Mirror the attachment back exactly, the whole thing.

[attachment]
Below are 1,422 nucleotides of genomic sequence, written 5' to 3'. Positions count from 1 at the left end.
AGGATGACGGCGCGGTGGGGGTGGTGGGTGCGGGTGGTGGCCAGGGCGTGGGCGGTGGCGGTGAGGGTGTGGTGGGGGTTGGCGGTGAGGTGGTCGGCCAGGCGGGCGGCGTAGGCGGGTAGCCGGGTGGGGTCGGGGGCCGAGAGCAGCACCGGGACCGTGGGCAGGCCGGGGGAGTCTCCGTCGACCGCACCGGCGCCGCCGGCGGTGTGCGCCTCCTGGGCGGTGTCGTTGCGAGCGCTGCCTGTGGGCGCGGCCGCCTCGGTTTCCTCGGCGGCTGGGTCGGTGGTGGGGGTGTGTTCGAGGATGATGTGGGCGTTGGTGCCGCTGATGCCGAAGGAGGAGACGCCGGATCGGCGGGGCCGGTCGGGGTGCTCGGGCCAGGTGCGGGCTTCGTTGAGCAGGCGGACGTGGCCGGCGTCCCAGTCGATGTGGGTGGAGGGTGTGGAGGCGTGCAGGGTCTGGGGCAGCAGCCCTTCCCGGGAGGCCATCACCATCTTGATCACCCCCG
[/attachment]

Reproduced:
Below are 1,422 nucleotides of genomic sequence, written 5' to 3'. Positions count from 1 at the left end.
AGGATGACGGCGCGGTGGGGGTGGTGGGTGCGGGTGGTGGCCAGGGCGTGGGCGGTGGCGGTGAGGGTGTGGTGGGGGTTGGCGGTGAGGTGGTCGGCCAGGCGGGCGGCGTAGGCGGGTAGCCGGGTGGGGTCGGGGGCCGAGAGCAGCACCGGGACCGTGGGCAGGCCGGGGGAGTCTCCGTCGACCGCACCGGCGCCGCCGGCGGTGTGCGCCTCCTGGGCGGTGTCGTTGCGAGCGCTGCCTGTGGGCGCGGCCGCCTCGGTTTCCTCGGCGGCTGGGTCGGTGGTGGGGGTGTGTTCGAGGATGATGTGGGCGTTGGTGCCGCTGATGCCGAAGGAGGAGACGCCGGATCGGCGGGGCCGGTCGGGGTGCTCGGGCCAGGTGCGGGCTTCGTTGAGCAGGCGGACGTGGCCGGCGTCCCAGTCGATGTGGGTGGAGGGTGTGGAGGCGTGCAGGGTCTGGGGCAGCAGCCCTTCCCGGGAGGCCATCACCATCTTGATCACCCCCG